Stallworth had a solid game, catching every ball that came close to him. The first target was deflected at the line, but after that Stallworth went seven for seven, including a 27 yard touchdown in the fourth quarter. Stallworth was consistently open and catching the ball both at the sideline and across the middle for short and medium yardages (seven to 15 yards) aside from his longest catch for a score.
Hakim was the most targeted receiver for the Saints, as he was asked to move into the starting slot once WR Joe Horn was unable to continue. Hakim was consistently open downfield, helping QB Aaron Brooks feel both confident and comfortable with an outlet receiver. Hakim consistently helped to move the chains for New Orleans, catching four passes on short and medium routes for between 12 and 19 yards and four first downs in the first half. Hakim also caught a 17 yard touchdown, but it was nullified by a penalty call on him for offensive pass interference. Hakim added two more catches for 19 yards total, and again both were for first downs. Only two of his four other targets were catchable.
Henderson was the deep threat for the Saints, stretching the field on his first chance on a long throw from QB Aaron Brooks. All of his catches came in the second half, mostly in the final quarter. Henderson caught balls for under 20 yards each after halftime. He also drew a 21 yard pass interference call on his second target in the second quarter. Henderson added nine more yards on an end around in the fourth quarter.
Poole caught one pass for 12 yards in the fourth quarter.
Joe Horn started the game against the Falcons, and was the intended receiver on a pass deflected at the line of scrimmage early in the first quarter. After that, Horn was nowhere to be found on the field. He was seen walking around, holding his helmet on the sideline acting as if he was ready to go back in the game at any moment. Despite that appearance, Horn was replaced by Az-zahir Hakim in the starting lineup and remained out of the game.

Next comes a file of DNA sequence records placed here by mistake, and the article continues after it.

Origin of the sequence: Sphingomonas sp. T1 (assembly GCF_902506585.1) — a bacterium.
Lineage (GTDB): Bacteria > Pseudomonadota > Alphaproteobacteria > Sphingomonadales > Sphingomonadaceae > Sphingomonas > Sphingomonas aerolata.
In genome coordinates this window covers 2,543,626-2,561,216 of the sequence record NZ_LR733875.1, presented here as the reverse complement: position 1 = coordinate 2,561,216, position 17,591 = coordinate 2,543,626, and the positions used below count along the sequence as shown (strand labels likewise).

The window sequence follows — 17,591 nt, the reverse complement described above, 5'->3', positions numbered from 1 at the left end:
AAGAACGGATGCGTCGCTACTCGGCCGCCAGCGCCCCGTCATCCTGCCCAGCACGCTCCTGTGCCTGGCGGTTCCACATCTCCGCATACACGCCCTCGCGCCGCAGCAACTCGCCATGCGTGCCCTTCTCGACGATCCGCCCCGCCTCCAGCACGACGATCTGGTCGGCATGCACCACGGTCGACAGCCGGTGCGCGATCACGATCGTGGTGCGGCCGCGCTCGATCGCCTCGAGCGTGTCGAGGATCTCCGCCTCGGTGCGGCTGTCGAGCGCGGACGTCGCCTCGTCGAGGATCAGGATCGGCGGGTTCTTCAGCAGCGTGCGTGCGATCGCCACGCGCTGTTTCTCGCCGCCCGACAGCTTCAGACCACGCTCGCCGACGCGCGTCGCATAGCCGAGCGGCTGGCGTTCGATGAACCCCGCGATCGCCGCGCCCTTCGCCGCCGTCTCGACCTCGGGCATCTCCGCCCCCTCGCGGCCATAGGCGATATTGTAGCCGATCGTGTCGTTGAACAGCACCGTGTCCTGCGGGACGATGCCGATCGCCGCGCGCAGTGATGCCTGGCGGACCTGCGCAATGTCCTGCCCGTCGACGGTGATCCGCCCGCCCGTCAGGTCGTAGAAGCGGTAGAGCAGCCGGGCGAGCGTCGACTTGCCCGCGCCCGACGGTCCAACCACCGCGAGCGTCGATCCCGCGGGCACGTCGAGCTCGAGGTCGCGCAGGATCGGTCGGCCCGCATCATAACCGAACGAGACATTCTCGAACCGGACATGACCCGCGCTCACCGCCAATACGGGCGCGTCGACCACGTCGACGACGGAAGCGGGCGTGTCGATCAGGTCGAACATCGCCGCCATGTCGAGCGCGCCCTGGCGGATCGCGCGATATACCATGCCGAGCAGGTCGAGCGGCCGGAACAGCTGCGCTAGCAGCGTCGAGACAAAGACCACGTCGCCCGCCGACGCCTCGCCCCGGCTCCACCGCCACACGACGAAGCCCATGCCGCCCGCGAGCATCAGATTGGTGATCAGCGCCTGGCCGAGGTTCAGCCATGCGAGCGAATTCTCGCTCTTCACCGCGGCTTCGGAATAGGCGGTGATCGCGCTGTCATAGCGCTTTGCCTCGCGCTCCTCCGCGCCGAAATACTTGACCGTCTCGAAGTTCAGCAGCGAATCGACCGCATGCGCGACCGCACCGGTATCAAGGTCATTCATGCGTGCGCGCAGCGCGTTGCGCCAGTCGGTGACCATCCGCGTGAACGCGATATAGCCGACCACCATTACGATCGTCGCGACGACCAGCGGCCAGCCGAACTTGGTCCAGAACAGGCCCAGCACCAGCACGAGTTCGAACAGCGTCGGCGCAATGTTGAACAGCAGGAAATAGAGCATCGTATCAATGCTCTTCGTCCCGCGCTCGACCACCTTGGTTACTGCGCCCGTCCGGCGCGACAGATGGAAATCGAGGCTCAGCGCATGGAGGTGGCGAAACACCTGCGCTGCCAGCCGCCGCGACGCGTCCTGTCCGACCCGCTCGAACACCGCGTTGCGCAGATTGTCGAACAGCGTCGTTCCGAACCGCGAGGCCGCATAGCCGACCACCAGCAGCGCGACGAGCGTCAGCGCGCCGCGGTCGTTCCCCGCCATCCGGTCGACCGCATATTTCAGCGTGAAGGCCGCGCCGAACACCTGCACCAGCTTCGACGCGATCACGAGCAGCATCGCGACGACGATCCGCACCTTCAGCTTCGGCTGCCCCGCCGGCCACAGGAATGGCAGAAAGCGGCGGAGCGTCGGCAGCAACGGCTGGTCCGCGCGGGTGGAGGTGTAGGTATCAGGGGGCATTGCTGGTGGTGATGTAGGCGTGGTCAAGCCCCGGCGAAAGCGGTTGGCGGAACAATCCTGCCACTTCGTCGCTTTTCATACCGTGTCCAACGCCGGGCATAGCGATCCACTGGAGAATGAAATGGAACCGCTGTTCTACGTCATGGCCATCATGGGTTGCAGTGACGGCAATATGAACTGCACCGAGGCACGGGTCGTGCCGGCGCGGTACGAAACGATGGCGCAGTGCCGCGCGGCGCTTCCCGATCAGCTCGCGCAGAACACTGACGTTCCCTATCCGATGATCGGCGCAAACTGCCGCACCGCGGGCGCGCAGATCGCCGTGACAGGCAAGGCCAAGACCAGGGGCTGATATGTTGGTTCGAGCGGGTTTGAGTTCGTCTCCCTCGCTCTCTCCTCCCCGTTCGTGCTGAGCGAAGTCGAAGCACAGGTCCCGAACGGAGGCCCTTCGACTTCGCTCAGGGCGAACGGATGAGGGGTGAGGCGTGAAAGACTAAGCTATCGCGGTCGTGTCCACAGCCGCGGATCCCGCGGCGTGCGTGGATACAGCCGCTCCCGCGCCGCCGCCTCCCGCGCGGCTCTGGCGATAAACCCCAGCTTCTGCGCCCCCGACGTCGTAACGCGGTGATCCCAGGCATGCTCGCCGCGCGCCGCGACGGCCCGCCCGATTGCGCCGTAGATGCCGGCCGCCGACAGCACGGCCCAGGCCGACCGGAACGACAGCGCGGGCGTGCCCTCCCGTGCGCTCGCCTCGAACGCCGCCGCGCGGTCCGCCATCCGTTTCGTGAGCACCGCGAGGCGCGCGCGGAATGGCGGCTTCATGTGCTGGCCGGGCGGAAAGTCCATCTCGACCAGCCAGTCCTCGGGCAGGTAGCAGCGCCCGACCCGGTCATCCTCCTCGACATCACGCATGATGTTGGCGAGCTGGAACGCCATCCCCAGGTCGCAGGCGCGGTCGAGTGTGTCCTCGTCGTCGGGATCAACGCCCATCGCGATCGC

The broadcasters of the game surmised that Horn may have re-aggravated his hamstring, but Horn was not seen receiving any treatment from the Saints’ medical personnel. It was not reported until after the game that Horn did indeed hurt his hamstring once again.
Hilton caught one pass in the first quarter for 18 yards and a first down.
Carney made his first field goal attempt, a short 19 yard kick in the second quarter. His second attempt was much more eventful, but not in Carney or the Saints’ favor. On the final play of the first half, Carney attempted a 47 yard field goal that was blocked and returned for a touchdown by the Falcons.
The Saints allowed the Falcons to gain 160 yards on an average of 4.8 yards a carry, including 100 yards by RB Warrick Dunn on just 22 carries. The Falcons gained 12 first downs on the ground, and just dominated on the second drive of the third quarter, a drive of 18 plays that took over ten minutes that featured 17 rushes.
New Orleans applied pressure to QB Michael Vick, tipping passes and applying pressure that resulted in one sack and one interception. Vick completed less than 50% of his pass attempts for just 106 net yards.